What:       "A Woman's Eye"

When:      Saturday, April 21, 2012
                  6:00 pm - 10:30 pm

Where:     ACND Gallery of Art
                 Archbishop Curley Notre Dame Prep
                 4949 NE 2nd, Avenue
                 Miami, Florida 33137

Contact:  305-751-8367


Monday, March 19, 2012


Iris Rising: Phyllis Reed Speaks on Diversity
Educator, therapist, author, and counselor Phyllis Reed shares her thoughts and universal message during her children book signing event at the Little Haiti Cultural Center on February 20, 2012.  
Photos by Carl Juste/IPC 

It was literally and figuratively a depiction of a diverse universe.  I arrived dressed to depict my diverse Island blend of colors and my unique Jamaican multi-cultural styles of Indian long flowing skirt, Chinese
 long decorated silk top and draped with a long beaded silk scarf.

It was Big Night in Little Haiti at the hauntingly beautiful Little Haiti Cultural Center.  I discovered the Center in December last year and it immediately became my best cultural find as I was mesmerized by the beautiful Haitian Art mural that adorned the entrance.  The grandeur of the structure with its art and photo exhibits of every kind.  It is truly something to behold, too well kept a secret in multi-cultural Miami.

Back to Big Night, the 3rd Friday of every month, I arrived exactly at 6:00 pm for my book reading which was slated for 6:30 to be followed by book signing 7:oo-8:oo pm.  On arriving I was caught by surprise at the large crowd of hundreds that lined the sidewalks and around the mural as two bands played on.  The crowd was orderly and the atmosphere radiant and relaxed.   I was greeted by everyone with wide loving smiles giving me the impression that they all knew me.  It felt great, I was home among friends.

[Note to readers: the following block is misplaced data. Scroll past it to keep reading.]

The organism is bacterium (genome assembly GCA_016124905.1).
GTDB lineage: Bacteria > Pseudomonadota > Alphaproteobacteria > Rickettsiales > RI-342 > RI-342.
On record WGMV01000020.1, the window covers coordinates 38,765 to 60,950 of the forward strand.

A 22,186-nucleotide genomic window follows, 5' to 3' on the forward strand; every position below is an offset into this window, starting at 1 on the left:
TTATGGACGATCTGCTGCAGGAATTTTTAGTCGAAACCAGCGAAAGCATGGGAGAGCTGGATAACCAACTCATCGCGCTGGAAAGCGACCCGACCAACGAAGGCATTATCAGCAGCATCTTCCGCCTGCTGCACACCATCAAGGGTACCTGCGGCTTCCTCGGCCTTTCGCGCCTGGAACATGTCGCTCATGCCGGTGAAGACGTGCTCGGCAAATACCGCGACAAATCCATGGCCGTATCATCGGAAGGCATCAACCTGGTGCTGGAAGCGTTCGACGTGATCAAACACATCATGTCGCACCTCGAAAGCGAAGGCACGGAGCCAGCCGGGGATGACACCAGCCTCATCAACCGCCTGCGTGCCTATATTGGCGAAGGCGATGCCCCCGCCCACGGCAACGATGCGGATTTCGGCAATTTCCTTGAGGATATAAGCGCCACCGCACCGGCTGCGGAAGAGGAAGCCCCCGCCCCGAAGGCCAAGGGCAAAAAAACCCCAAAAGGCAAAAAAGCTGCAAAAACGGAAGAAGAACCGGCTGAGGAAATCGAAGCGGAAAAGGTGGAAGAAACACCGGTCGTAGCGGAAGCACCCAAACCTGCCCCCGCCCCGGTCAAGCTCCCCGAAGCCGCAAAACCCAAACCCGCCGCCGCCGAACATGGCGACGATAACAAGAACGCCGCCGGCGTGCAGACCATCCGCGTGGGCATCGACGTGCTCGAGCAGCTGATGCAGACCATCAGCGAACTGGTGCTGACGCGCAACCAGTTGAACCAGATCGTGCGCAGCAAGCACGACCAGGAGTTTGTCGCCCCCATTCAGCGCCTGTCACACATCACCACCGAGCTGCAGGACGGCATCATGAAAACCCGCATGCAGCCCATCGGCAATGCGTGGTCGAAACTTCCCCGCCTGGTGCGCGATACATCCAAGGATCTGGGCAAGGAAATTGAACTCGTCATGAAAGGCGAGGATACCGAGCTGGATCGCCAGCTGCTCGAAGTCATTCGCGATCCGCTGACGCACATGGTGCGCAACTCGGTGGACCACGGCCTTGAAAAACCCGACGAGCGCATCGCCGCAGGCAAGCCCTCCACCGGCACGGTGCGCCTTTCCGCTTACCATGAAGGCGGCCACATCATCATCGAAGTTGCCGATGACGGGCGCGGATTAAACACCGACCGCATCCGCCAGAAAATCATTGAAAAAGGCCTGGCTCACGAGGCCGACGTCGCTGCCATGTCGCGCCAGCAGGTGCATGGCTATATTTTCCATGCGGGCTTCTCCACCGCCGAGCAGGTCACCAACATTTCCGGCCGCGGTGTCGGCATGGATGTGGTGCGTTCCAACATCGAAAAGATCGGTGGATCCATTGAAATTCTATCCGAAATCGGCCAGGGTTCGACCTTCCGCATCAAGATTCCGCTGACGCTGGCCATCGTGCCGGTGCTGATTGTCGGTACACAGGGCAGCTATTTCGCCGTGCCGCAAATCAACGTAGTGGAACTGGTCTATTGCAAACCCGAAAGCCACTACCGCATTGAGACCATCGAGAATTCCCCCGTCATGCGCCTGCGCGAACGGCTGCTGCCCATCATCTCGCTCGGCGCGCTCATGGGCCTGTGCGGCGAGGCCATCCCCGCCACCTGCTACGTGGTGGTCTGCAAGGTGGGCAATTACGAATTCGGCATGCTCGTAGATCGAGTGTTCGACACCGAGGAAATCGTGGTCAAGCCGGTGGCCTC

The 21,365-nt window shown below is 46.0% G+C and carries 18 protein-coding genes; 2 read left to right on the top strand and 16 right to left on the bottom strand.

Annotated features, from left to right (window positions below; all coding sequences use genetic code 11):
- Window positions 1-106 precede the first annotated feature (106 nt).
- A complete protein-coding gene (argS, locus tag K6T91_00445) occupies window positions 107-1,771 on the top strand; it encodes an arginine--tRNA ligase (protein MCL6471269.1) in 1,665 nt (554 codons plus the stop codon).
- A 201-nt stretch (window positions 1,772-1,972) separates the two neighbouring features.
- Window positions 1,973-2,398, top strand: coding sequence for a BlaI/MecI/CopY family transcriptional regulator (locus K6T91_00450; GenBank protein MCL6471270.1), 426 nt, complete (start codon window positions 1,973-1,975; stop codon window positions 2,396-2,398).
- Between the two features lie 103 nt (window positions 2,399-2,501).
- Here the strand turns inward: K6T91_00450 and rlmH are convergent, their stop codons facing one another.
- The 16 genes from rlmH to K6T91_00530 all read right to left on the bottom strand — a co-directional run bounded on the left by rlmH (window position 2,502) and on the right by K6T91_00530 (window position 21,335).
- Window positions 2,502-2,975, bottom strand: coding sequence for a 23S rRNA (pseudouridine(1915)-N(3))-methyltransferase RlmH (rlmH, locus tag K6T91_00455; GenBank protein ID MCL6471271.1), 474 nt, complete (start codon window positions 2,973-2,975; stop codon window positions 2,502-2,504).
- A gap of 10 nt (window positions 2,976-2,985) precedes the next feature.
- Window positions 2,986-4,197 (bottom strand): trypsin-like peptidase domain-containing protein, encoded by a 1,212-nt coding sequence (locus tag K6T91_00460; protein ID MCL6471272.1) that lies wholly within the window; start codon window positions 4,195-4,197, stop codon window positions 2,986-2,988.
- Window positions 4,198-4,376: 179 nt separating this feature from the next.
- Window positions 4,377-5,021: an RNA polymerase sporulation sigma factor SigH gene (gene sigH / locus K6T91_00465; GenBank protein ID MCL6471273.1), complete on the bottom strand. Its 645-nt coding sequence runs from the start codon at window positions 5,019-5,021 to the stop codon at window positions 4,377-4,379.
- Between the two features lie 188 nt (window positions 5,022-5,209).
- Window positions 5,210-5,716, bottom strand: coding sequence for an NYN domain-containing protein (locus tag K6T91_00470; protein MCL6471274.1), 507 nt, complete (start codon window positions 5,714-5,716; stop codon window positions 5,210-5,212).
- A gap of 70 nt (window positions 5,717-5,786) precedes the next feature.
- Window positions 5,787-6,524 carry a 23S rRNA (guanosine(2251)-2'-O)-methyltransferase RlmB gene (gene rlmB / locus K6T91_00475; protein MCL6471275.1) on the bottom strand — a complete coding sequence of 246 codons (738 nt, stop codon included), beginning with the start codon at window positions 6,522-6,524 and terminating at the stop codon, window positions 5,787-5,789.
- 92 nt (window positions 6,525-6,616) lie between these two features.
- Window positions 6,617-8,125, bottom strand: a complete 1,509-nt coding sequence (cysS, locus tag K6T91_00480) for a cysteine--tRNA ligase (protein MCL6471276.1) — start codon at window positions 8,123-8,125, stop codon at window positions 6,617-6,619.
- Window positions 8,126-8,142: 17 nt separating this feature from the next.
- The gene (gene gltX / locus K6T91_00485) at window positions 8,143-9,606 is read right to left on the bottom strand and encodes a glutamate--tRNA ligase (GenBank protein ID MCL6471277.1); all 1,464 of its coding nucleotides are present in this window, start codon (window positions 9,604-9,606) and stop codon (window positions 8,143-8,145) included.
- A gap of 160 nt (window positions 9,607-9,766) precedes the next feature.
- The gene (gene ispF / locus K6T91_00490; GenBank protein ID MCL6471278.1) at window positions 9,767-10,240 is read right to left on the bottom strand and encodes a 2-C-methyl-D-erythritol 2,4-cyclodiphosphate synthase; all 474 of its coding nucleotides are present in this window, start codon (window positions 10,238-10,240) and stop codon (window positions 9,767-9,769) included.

My dear friend Prima decorated the table with my books, tapes, Cd’s, cards- it showed the skilled professional artist she is.  In the meantime, I greeted the 25-30 children and their parents as they assembled in the boardroom for my reading of One Diverse Universe, my recently published children’s book, that is getting rave reviews.  I established a relaxed, interactive threshold by talking with the parents and children before I began to read.


 The children were at rapt attention, as they listened to what I had to say I began to read from One Diverse Universe.   It was a diverse group of Haitians, Jamaicans and other Caribbean Islanders, Hispanics from many countries and cultures, white and black Americans and Europeans, among who was by friend Anna from Estonia and her toddler Miles. Before I started to read I exhorted the parents to read to their kids
from early in their lives to instill the virtues of reading.